“A summer in the wilderness can be a leadership- and confidence-building experience,” said Kathy Rex, the executive director of SUWS Adolescent and Youth Programs, which offers separate groups, activities and age-appropriate curricula for 11- to 13-year-olds and 14- to 17-year-olds. “After a few weeks of hiking, group activities and counseling, teens can return home and enjoy the rest of the summer with their family or continue building new skills in a therapeutic environment.”
Wilderness therapy programs serve teens with a wide range of learning, emotional and behavioral issues. In the summer, wilderness camp can be particularly beneficial for teens who:
A Golden Opportunity
Although some teens view wilderness therapy as a punishment or burden, by the end of the program they realize it can be a positive and life-changing experience.
“Wilderness therapy is something totally unique and different,” said Neal Christensen, the clinical director at Outback Therapeutic Expeditions, a wilderness therapy program for teens in Lehi, Utah. “Not many teenagers have experience living in nature in such a primitive way.”
Historically, people sought out nature as a way to find clarity and purpose, and the great outdoors can be an important part of the therapeutic process for today’s youth. Wilderness therapy offers a safe, structured and clinically sophisticated rite of passage that can help teens reflect on their choices and set goals for the future.
“Aside from weddings, funerals and graduations, there are few rites of passage left,” said Quam. “Wilderness therapy creates a unique opportunity for teens to mark their transition into young adulthood.”
Getting Help in Time for Fall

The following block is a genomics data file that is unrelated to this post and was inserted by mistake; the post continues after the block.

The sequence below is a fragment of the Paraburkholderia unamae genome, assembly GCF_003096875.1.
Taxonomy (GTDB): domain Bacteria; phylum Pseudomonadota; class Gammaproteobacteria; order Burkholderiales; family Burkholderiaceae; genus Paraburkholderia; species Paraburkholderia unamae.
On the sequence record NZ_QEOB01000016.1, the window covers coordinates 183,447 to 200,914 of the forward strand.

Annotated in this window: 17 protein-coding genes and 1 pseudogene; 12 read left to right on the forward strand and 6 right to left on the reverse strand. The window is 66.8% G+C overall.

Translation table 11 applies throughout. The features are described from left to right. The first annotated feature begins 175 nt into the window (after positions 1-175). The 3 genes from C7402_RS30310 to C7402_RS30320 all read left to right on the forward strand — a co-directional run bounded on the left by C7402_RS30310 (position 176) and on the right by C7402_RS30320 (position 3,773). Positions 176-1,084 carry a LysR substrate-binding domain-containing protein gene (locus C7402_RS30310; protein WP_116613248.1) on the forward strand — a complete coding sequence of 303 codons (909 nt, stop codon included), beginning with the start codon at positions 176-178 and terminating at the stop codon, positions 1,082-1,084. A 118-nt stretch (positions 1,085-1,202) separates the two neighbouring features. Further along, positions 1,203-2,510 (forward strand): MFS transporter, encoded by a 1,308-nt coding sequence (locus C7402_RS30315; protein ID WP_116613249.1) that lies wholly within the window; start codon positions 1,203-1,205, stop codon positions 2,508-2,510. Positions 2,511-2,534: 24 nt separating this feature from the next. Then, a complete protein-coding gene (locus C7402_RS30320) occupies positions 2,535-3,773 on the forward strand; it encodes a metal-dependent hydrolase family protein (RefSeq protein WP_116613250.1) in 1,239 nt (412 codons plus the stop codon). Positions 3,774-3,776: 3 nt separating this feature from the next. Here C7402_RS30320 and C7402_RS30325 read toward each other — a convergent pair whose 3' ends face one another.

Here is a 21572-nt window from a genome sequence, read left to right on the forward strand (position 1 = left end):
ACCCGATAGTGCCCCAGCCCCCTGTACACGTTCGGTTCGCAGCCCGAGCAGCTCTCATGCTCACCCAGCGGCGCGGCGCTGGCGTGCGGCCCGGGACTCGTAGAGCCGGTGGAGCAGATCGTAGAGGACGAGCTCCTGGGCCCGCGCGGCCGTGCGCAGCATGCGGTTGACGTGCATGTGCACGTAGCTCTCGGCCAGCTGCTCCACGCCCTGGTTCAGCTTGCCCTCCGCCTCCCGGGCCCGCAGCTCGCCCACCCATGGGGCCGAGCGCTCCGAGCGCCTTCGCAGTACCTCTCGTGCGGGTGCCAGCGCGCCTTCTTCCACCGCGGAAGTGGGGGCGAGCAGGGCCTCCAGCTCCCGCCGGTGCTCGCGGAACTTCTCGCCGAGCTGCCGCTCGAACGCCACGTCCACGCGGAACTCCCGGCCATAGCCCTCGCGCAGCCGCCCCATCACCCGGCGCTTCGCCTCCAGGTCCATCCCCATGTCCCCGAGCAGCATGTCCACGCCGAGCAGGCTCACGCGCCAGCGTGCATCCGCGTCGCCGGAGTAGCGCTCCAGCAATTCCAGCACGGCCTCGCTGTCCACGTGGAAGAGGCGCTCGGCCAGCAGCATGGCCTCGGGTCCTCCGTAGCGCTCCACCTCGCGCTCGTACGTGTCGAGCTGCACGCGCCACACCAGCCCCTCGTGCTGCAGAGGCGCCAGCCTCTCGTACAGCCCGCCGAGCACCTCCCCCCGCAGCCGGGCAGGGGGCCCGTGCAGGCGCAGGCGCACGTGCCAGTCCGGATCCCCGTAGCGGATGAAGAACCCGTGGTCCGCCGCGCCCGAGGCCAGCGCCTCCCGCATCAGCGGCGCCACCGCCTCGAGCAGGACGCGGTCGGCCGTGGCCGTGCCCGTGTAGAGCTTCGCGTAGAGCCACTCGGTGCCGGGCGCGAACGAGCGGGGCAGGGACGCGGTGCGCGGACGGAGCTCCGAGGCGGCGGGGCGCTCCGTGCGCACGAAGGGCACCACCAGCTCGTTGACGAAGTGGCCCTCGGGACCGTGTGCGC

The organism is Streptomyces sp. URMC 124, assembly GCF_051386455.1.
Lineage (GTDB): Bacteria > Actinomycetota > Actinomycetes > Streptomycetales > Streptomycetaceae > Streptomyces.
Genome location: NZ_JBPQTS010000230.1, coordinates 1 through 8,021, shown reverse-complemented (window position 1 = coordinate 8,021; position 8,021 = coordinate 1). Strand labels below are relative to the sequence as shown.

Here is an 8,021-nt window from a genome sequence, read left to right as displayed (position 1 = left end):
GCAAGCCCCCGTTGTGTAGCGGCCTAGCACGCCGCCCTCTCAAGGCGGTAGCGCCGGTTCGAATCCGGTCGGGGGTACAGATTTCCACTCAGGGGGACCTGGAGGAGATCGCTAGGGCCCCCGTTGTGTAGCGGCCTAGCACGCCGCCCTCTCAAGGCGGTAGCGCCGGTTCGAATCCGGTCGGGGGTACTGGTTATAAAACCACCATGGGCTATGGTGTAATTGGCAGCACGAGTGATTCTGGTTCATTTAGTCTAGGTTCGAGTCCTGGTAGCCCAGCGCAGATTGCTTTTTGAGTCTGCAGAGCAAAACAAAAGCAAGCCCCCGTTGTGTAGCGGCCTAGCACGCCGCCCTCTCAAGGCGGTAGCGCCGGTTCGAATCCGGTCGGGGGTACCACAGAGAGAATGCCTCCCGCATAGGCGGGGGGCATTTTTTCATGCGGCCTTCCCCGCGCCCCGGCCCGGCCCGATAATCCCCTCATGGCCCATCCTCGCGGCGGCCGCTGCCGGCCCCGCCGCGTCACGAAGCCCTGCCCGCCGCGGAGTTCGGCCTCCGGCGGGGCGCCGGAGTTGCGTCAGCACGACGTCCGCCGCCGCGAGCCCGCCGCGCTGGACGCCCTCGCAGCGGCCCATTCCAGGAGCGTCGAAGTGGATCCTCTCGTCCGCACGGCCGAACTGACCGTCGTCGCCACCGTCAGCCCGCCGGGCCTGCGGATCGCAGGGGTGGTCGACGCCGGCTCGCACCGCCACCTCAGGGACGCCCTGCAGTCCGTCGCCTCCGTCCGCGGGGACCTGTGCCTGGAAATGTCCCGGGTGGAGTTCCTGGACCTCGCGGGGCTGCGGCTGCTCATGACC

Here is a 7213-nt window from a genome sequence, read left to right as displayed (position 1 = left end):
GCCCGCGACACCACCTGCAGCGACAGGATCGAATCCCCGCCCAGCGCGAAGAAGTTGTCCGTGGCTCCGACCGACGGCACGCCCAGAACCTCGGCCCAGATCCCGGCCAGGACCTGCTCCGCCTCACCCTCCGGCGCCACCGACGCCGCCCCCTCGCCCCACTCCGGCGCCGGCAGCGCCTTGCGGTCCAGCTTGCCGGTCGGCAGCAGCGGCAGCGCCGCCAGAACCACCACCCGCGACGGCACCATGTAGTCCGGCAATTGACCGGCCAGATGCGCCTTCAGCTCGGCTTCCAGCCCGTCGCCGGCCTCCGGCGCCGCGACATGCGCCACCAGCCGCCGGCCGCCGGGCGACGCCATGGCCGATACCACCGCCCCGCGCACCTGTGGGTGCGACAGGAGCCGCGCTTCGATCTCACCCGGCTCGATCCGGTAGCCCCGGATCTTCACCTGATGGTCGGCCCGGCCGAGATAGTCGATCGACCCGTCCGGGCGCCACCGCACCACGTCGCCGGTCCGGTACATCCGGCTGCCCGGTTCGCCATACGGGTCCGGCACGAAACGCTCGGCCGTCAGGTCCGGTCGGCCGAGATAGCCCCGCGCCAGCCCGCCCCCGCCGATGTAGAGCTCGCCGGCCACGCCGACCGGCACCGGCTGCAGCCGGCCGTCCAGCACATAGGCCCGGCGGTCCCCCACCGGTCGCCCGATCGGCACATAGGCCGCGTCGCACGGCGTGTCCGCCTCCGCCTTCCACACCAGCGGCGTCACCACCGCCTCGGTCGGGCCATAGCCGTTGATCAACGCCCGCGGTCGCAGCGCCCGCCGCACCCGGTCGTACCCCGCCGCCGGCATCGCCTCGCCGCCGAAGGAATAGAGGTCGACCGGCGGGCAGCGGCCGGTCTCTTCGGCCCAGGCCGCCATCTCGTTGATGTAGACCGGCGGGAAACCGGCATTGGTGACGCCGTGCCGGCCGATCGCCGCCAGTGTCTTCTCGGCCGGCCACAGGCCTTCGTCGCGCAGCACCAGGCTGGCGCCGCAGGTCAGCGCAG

Because teenagers’ brains are still developing, adolescence is an ideal time for therapeutic wilderness camp. Their thought and behavior patterns can still be modified, any mental health issues can be managed, and behavioral issues can be staved off by getting treatment as early as possible.
By choosing a therapeutic summer program for a child, parents have some control over the company their child keeps. In wilderness therapy, teens’ “second family” becomes their peers, field staff and therapists, all of whom have the student’s best interests in mind.
“Parents have an opportunity when their child is just beginning to head down the wrong path to pull the child out of a toxic situation and place them in an environment where they have a chance to think about where they’re going and receive support as they learn and grow,” said Christensen.
A summer at a wilderness program can make all the difference when teens go back to school in fall. Graduates’ behaviors often show marked improvement – they’ve built stronger relationships with their families, and they’ve gained an academic advantage through months of hands-on learning. Some wilderness therapy programs even offer academic credit.
While adolescents are working on their issues at camp, their parents are working with the program therapists to understand how they’re contributing to the family’s challenges and to set goals for the next school year. The break gives the entire family a chance to de-stress and re-group before the teen returns home.
“In many households, everyone is so busy and stressed during the school year, they begin to lose touch with one another,” said Christensen. “A summer in wilderness therapy can help everyone focus, start speaking the same language and put together a plan to make next year more successful.”